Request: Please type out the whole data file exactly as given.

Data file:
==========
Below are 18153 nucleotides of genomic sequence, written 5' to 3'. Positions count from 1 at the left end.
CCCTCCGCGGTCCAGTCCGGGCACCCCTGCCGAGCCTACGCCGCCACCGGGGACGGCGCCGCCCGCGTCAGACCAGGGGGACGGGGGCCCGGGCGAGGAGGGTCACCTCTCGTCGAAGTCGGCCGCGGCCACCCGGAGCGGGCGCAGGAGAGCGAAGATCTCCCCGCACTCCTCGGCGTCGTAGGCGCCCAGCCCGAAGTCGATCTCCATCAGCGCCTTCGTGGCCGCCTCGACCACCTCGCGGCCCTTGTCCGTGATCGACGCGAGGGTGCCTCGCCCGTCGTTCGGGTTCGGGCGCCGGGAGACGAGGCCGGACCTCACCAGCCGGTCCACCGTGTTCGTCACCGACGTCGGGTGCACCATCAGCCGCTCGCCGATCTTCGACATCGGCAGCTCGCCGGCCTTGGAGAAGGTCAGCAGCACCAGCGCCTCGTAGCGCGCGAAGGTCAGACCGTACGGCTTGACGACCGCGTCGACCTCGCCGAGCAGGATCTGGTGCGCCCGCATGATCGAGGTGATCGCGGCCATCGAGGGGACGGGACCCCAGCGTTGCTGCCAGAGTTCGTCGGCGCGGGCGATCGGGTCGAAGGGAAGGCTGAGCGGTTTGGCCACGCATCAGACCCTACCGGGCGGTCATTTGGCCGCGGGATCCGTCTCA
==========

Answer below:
Below are 18153 nucleotides of genomic sequence, written 5' to 3'. Positions count from 1 at the left end.
CCCTCCGCGGTCCAGTCCGGGCACCCCTGCCGAGCCTACGCCGCCACCGGGGACGGCGCCGCCCGCGTCAGACCAGGGGGACGGGGGCCCGGGCGAGGAGGGTCACCTCTCGTCGAAGTCGGCCGCGGCCACCCGGAGCGGGCGCAGGAGAGCGAAGATCTCCCCGCACTCCTCGGCGTCGTAGGCGCCCAGCCCGAAGTCGATCTCCATCAGCGCCTTCGTGGCCGCCTCGACCACCTCGCGGCCCTTGTCCGTGATCGACGCGAGGGTGCCTCGCCCGTCGTTCGGGTTCGGGCGCCGGGAGACGAGGCCGGACCTCACCAGCCGGTCCACCGTGTTCGTCACCGACGTCGGGTGCACCATCAGCCGCTCGCCGATCTTCGACATCGGCAGCTCGCCGGCCTTGGAGAAGGTCAGCAGCACCAGCGCCTCGTAGCGCGCGAAGGTCAGACCGTACGGCTTGACGACCGCGTCGACCTCGCCGAGCAGGATCTGGTGCGCCCGCATGATCGAGGTGATCGCGGCCATCGAGGGGACGGGACCCCAGCGTTGCTGCCAGAGTTCGTCGGCGCGGGCGATCGGGTCGAAGGGAAGGCTGAGCGGTTTGGCCACGCATCAGACCCTACCGGGCGGTCATTTGGCCGCGGGATCCGTCTCA